Cisco says that the 1000v is designed for configuration simplicity - offering a comfortable NX-OS CLI in the virtual space, designed for non-critical virtual machines only. Their recommendation for all “critical”, gotta-be-up-or-bust systems, you deploy VM-FEX.
By the way - VM-FEX can now also be deployed with Windows Server 2012 and Hyper-V. Since the Nexus 1000v and VM-FEX both use the Cisco VEM software module to allow the control plane to interact directly with the hypervisor, both products can now be used with Hyper-V .
Hardware Requirements - A Cisco VIC (i.e. 1240, 1280 or m81KR “Palo”) is required to perform VM-FEX in hardware. There are ways to perform VM-FEX using software, when cards from QLogic or Emulex are present, but this defeats the purpose of VM-FEX in the first place, so the point is moot. Bottom line, if you really want to take advantage of this, you need a Cisco VIC, which means you need to be running Cisco UCS. The 1000v is a software solution, so the compatibility requirements are with the hypervisor and management software (like vCenter), not with the underlying hardware.
Limitations and Maximums - If you choose to use VM-FEX in VMDirectPath mode, bypassing the hypervisor entirely, keep in mind that you’re still limited to the number of devices that ESXi can support per host for this function. The vSphere 5.1 documentation points out that you’re limited to running only 8 VMDirectPath PCIe devices per host, and 16 per virtual machine. The 1000v has limitations but they are not very scary. Something like up to 64 hosts/VEMs, 1024 vEthernet interfaces per port profile, 32,000 MAC addresses per VEM, you get the point. And it’s not a hardware solution, so scaling it may not be better, but it is simpler.
vMotion Support - Prior to vSphere 5, deploying VM-FEX in VMDirectPath mode meant preventing vMotion of all involved virtual machines, as there was no way to communicate this move to the fabric. Check out this good overview by Ivan, the trick used here is pretty cool, and it solved a pretty big problem with VM-FEX. Virtual machines connected to the Nexus 1000v have and will be able to vMotion, as the 1000v is merely a replacement for the already software-based virtual switch per host.
I won’t lie - prior to conducting my research, I wasn’t optimistic about VM-FEX - I barely ever hear about it being deployed, and there’s still the glaring truth that should be acknowledged, which is that you have to have a pretty big Cisco investment to even think about it (Ivan calls VM-FEX “the ultimate lock-in”). However - for shops that don’t mind buying Cisco for a while, VM-FEX is not all that bad.
If I were to argue against the deployment of VM-FEX at this point, it would be for purely architectural and operational reasons, and those always depend on many factors. For instance, the Cisco 1000v is a software hypervisor switch, and east-west traffic has the potential to stay local to the host. Any FEX technology means that traffic MUST travel back north to the fabric device before being switched, so even two virtual machines on the same host must hairpin traffic up there in order to talk. The part that “depends” is the fact that this N-S traffic flow might not matter that much. It’s likely you won’t be running into bandwidth constraints, and the latency caused by such a hop is pretty negligible. Again - it depends on your applications.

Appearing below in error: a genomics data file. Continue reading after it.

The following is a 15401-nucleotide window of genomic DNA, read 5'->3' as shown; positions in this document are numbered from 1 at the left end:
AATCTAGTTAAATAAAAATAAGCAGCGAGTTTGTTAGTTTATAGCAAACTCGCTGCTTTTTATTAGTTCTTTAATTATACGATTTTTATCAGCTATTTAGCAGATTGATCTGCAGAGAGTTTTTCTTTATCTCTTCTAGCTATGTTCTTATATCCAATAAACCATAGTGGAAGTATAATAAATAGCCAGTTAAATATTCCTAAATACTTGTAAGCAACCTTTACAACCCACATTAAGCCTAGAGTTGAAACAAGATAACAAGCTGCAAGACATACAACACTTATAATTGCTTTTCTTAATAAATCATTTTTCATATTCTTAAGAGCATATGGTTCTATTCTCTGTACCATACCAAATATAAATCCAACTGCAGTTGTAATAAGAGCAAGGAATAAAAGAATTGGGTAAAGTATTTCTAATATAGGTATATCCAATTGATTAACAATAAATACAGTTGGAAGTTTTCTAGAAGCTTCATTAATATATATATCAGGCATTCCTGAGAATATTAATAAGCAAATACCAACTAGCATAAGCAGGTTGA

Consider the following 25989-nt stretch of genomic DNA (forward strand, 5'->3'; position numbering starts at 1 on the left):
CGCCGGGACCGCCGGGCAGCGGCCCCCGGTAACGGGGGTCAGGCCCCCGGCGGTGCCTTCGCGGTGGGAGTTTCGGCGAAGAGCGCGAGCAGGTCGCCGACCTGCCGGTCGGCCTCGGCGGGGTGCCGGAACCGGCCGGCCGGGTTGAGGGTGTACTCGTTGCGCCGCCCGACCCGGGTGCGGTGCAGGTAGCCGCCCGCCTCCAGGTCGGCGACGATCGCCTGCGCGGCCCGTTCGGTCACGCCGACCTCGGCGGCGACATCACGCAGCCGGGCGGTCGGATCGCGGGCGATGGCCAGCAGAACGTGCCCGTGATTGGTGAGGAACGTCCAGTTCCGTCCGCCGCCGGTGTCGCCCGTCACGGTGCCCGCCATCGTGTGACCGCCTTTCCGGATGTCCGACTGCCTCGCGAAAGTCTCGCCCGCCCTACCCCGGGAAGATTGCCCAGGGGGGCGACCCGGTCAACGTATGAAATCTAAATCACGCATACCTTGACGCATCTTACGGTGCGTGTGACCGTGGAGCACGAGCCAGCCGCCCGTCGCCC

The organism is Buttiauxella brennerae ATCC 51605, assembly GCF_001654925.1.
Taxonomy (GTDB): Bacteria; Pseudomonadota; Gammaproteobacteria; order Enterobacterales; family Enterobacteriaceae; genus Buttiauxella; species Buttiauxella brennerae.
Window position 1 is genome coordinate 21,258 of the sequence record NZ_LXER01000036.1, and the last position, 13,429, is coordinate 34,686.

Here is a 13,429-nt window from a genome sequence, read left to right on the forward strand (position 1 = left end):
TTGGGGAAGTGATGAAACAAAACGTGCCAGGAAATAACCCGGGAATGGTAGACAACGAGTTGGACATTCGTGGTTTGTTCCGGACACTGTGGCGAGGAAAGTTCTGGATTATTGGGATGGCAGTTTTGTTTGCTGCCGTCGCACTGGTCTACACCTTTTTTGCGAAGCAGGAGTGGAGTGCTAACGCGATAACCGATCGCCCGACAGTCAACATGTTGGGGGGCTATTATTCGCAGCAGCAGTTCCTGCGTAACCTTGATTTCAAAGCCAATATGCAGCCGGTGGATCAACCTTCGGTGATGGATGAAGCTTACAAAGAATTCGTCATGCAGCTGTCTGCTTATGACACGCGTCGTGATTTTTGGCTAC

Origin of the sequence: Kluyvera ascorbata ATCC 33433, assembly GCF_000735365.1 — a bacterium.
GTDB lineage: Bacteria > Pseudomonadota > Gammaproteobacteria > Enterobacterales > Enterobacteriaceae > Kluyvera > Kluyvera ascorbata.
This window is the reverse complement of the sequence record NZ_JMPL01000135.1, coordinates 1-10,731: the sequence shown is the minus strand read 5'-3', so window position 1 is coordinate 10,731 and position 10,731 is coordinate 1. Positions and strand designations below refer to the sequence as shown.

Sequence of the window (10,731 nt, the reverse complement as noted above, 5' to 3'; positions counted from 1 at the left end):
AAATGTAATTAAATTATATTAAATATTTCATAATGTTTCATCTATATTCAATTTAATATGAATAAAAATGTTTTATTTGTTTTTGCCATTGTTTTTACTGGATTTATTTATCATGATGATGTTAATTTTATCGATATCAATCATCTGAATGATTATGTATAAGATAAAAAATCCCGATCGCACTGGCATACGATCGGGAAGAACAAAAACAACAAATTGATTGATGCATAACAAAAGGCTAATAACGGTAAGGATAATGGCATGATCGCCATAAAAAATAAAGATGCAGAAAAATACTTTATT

The other big thing to consider here is administration. If you’re deploying VM-FEX in UCSM, that’s another pane of glass to touch - most shops will get into UCSM a fraction of the amount of time they spend in the switch CLIs or vSphere client. VM-FEX from a straight Nexus switch isn’t that bad, but it still means that someone familiar with a Nexus CLI (usually not a virtualization admin) will have to administer the virtual realm’s networking. Sometimes it’s a sharp learning curve, sometimes it’s not. Again, it depends.
Frankly, I don’t believe VM-FEX should be thought of as merely an alternative to the 1000v. While you can’t really run the two simultaneously on a host, I believe that if it was a question of management simplicity, the N1KV is more than an acceptable choice. Use VM-FEX if you not only want this centralized management but also the other features VM-FEX offers.
For instance, we haven’t each started talking about the performance gains VM-FEX claims to provide. (Read this slideshow - in 2010 Cisco claimed 12-15% CPU performance improvement for standard mode and 30% improvement to I/O performance when using VMDirectPath) The arguments in this space have been going on for some time - some say that the performance is worse with VM-FEX because it means more north-south traffic. Others claim it’s faster because it’s done in hardware as opposed to software (VDS, 1000v), making the extra hop north to the fabric switch insignificant. My findings on this are best saved for another day.